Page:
This studio will focus on a room. More specifically, our speculations will concern the room that sits within those cultural and institutional programs that call for a form of collective space. One might think of the courtroom in a courthouse, the assembly space in a city hall, the waiting room in a train station, the auditorium in a theater, or numerous other spaces and programs that depend on an especially significant space to serve, define, or otherwise beckon an institution’s greater aims.

Our room — in essence our program — will be a new reading room for an existing library: The Central Boston Public Library in Copley Square. Our site will adjoin the existing building at its north-east corner and extend into Copley Square. While we will work on a library and its reading room, ‘the library’ will be not be our topic. This program and its specificities will serve instead as a means through which to explore the nature of significant interior cultural spaces in the context of important institutional organizations today.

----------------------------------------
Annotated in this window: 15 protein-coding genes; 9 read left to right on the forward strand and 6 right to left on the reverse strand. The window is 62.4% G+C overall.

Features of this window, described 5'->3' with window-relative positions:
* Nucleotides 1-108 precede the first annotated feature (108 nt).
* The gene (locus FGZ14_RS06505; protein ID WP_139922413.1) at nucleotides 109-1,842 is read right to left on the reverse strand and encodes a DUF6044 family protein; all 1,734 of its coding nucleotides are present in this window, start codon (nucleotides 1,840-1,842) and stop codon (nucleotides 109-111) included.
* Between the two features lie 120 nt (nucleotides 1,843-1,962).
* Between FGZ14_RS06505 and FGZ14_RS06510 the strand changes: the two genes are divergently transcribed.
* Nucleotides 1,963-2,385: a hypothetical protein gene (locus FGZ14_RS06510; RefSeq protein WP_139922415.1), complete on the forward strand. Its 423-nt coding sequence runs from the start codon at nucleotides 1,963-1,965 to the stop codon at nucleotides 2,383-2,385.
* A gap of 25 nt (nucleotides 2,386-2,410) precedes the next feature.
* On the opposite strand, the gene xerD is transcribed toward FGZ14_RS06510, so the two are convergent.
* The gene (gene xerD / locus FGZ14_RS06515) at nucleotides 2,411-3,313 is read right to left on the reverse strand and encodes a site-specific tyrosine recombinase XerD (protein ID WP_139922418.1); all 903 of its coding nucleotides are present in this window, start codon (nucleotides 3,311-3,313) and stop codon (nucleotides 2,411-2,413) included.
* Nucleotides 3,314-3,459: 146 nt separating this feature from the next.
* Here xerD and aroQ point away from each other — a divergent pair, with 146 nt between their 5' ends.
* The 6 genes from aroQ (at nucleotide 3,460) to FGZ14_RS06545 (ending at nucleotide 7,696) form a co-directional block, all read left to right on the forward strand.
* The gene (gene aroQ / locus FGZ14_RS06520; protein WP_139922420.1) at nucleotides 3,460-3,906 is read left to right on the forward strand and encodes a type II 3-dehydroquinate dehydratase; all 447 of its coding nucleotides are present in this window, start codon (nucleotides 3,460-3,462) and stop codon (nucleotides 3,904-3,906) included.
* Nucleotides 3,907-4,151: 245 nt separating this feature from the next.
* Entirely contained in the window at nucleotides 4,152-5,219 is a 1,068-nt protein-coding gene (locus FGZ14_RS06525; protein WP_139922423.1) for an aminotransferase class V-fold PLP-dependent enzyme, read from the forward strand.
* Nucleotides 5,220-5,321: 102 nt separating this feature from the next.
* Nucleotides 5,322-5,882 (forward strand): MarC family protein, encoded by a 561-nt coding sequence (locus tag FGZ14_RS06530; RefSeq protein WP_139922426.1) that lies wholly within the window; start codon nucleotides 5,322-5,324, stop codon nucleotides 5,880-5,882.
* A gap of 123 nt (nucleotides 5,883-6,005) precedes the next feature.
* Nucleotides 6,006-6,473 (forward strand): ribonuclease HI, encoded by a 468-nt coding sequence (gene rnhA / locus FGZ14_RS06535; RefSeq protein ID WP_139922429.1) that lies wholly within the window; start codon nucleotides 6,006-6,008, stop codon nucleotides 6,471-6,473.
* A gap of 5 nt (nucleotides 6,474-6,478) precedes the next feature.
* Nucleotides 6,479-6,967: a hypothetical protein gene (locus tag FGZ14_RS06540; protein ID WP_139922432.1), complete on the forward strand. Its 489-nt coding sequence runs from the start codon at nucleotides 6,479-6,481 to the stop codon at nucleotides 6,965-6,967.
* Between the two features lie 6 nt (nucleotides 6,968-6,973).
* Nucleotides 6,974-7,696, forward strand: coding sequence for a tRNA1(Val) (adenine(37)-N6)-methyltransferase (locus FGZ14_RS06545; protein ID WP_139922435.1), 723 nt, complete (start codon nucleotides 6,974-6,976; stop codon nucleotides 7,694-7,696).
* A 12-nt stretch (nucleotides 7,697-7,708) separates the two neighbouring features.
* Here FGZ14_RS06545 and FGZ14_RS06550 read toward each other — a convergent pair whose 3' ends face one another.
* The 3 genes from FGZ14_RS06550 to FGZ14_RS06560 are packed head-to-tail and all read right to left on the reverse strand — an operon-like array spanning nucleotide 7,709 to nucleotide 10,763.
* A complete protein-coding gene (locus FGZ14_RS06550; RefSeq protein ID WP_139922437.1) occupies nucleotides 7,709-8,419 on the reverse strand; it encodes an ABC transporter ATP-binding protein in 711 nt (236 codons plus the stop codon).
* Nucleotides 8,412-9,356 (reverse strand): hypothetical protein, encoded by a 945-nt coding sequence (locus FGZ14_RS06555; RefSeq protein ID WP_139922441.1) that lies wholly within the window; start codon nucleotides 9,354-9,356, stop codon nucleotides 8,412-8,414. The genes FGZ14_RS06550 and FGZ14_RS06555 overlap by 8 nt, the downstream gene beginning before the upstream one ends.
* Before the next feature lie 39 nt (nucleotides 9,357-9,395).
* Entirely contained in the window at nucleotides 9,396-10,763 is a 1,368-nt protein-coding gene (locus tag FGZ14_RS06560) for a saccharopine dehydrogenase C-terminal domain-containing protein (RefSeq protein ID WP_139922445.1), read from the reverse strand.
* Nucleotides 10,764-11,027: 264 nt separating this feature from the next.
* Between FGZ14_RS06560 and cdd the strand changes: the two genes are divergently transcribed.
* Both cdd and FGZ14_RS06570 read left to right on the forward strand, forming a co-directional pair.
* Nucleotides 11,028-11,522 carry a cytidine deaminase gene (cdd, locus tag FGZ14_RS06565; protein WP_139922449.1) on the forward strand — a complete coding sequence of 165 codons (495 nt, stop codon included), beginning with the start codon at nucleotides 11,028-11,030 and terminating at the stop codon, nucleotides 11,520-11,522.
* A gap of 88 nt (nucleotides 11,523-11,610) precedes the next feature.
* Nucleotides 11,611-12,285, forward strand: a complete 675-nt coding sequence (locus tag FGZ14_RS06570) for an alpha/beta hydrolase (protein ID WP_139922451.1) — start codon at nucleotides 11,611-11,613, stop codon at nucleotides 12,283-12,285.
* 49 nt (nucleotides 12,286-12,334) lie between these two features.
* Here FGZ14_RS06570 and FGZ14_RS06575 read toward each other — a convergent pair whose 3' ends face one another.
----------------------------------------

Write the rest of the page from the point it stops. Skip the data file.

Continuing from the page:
There are several reasons for the room being our focus. The studio will center on how we conceive of public life in relation to the workings of contemporary institutions. The emphasis will be on interior public space, complementing well-established discourses that engage exterior public space. By framing the studio in narrower programmatic terms, architectural outcomes will come forward in more explicit ways and through more natural and less harried means. The room’s circumscribed implications will allow us to wholly explore the ways that architects constitute architecture: walls, floors, ceilings, and the things that churn among them. For many architects (certainly for me) such rooms loom large in why architecture initially tempted us down its road…and continues to tug us forward as a worthy pursuit. Finally, there is an altogether visceral, and pleasurable, aspect to these rooms. They always entice with qualities that exceed their, and perhaps even our, reasons for being.

Studio methods will include seminar-style discussions, desk crits, reviews, and excursions to nearby rooms on campus and in Boston.